Franco-Lebanese trumpeter Ibrahim Maalouf has established himself as a major talent in France and regularly performs at prestigious rock festivals and has been featured extensively on the French media, circumventing both the specialist jazz media (not that he has been absent from them. Far from it) and traditional smaller jazz venues. His unique and highly personalised brand of Oriental-influenced music, drawn from the rich Arabic classical tradition (Egypt being a major influence upon the Levant and Maghreb), coupled with jazz improvisation has resulted in some scintillating music, and Maalouf has diversified further, with acoustic projects, such as interpreting the music of singer Oum Kalthoum, and electronica-jazz recordings.
For this new album, he has once again chosen to focus on the music of an individual artist, in this case Dalida, who is a much loved popular singer and actor in French society as well as elsewhere in the Arabic-speaking world, and Maalouf plays more of a producer role on this occasion, relegating his own trumpet playing to that of a secondary status. It is as a whole a mixed affair, with so many guest singers on board in spite of a consistent soul oriented backing with brass ensemble arrangements. At best, it allows more established singers such as Alain Souchon to reinvigorate the repertoire of Dalida as on the soulful sounding, ‘Bambino’, that opens up the album. An unexpected and extremely pleasant surprise is the contribution of melody Gardot who duets with Maalouf on, ‘J’attendrai’, and this has something of an intimate Caetano Veloso feel about it and an obvious contender for a single.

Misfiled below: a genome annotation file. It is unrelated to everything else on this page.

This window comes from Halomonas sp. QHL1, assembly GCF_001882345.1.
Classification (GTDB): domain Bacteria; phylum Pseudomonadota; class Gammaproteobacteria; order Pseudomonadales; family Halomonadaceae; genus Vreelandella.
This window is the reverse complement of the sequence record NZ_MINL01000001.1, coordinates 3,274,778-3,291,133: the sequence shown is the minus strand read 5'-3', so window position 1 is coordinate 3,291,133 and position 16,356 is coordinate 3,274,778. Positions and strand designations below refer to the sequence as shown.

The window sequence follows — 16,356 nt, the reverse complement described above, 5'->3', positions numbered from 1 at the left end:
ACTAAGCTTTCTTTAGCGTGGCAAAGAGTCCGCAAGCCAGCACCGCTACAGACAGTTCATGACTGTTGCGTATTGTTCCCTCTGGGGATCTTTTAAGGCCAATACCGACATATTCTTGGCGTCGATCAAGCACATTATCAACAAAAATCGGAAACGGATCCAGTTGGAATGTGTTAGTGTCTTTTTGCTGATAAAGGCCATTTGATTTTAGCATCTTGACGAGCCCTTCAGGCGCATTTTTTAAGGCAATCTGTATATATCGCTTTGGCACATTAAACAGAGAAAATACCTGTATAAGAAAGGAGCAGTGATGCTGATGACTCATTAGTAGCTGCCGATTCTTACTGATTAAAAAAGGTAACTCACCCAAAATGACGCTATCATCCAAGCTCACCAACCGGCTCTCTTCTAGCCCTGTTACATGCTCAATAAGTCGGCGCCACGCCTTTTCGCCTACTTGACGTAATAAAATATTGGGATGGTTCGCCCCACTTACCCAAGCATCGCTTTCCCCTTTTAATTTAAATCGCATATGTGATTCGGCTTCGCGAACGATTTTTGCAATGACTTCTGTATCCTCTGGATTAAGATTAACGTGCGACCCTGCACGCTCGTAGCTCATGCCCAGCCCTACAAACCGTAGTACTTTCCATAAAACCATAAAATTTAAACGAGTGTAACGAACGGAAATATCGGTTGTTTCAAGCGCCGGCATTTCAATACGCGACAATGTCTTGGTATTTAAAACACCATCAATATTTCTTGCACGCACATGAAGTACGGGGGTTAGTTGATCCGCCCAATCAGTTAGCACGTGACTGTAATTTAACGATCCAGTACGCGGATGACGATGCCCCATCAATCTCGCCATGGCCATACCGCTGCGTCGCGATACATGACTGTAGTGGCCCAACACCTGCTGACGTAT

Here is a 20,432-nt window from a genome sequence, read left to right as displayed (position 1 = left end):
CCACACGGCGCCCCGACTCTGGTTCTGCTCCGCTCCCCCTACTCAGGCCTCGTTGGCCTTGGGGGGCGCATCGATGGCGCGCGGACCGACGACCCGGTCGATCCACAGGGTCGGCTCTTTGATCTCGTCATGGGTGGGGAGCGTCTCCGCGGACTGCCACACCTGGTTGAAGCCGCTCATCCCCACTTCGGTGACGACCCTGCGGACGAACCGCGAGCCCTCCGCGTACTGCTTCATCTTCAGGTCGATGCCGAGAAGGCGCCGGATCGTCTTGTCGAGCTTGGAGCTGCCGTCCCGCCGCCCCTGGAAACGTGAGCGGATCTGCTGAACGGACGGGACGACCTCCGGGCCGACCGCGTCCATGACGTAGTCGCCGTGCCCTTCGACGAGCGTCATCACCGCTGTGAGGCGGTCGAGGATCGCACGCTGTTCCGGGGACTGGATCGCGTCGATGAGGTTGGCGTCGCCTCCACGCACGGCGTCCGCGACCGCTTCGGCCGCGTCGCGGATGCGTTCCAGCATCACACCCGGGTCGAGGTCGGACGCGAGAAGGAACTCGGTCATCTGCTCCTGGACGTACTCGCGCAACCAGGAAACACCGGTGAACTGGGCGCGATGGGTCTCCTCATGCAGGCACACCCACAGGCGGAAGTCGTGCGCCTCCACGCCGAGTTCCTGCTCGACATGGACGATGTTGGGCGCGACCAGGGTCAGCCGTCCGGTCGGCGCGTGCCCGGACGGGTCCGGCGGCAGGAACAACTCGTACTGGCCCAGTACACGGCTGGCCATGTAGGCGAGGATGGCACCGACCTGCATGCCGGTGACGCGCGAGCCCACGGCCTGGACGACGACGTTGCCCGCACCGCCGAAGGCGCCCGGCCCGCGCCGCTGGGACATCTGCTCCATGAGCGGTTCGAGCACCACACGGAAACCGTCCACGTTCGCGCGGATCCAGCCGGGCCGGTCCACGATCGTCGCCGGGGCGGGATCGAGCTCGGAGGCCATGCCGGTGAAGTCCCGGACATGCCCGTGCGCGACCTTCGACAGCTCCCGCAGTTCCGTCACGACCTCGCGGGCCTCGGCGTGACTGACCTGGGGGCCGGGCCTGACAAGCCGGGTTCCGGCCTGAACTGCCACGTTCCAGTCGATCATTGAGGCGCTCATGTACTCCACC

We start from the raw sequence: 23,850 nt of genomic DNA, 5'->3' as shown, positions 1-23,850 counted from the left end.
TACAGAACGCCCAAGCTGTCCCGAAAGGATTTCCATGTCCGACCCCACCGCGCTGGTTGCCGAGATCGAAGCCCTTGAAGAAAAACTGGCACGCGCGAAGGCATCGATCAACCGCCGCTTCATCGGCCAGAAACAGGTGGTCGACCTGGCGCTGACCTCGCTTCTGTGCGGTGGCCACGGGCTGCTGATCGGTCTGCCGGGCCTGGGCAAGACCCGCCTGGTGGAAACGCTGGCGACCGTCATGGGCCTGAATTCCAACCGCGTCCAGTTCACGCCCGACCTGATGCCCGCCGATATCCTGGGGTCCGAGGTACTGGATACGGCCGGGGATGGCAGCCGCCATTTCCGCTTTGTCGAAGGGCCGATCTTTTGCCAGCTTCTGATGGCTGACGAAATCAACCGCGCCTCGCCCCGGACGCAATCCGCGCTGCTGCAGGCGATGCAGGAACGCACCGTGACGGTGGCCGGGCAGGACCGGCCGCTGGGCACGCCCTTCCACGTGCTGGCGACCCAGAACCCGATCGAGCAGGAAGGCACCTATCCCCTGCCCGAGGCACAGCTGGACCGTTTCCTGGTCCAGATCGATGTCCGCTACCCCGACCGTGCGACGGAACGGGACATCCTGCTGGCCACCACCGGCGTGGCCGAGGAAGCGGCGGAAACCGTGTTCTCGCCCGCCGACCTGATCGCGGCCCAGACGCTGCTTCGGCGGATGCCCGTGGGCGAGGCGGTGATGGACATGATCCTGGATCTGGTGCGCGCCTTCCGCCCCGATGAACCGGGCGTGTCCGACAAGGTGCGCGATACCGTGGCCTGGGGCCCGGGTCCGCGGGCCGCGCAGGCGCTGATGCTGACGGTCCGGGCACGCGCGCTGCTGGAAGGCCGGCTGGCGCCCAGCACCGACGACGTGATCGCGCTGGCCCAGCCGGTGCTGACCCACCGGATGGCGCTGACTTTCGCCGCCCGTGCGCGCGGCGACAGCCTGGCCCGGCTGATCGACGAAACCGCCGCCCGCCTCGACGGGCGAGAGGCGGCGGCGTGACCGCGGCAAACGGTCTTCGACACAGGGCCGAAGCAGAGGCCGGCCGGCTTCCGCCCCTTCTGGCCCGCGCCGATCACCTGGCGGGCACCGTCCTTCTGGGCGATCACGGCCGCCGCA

Younger singers such as Ben l’Oncle Soul, offer up neo-soul in French with a big band brass accompaniment that continued throughout the album on, ‘Come prima’. Less successful is the whispered delivery of Thomas Dutronc on, ‘Les gitans’, who comes across as a Serge Gainsbourg circa 1975 wannabee. New life is breathed into the evergreen Italian classic song from the 1970’s, Paroles, paroles’, with Italian actress Monica Bellucci, now permanently settled in Paris, providing a monologue in her native tongue, while French lyrics are added by singer M and this duo works well. Maalouf only surfaces sporadically, with a solo intro on, ‘Salma ya salama’, with a gentle vocal contribution by Mika over a sparse guitar and Fender Rhodes accompaniment. One instrumental only enables the listener to hear what Maalouf is truly capable of as an instrumentalist and this is, ‘Il venait d’avoir 18 ans’. As a whole, the mood is melancholic. The focus on Ibrahim Maalouf as a producer, and even on occasion as a singer, is at best a mitigated success and his undoubted instrumental virtuosity is placed on the back burner for a release that is aimed fairly and squarely at a mainstream pop audience.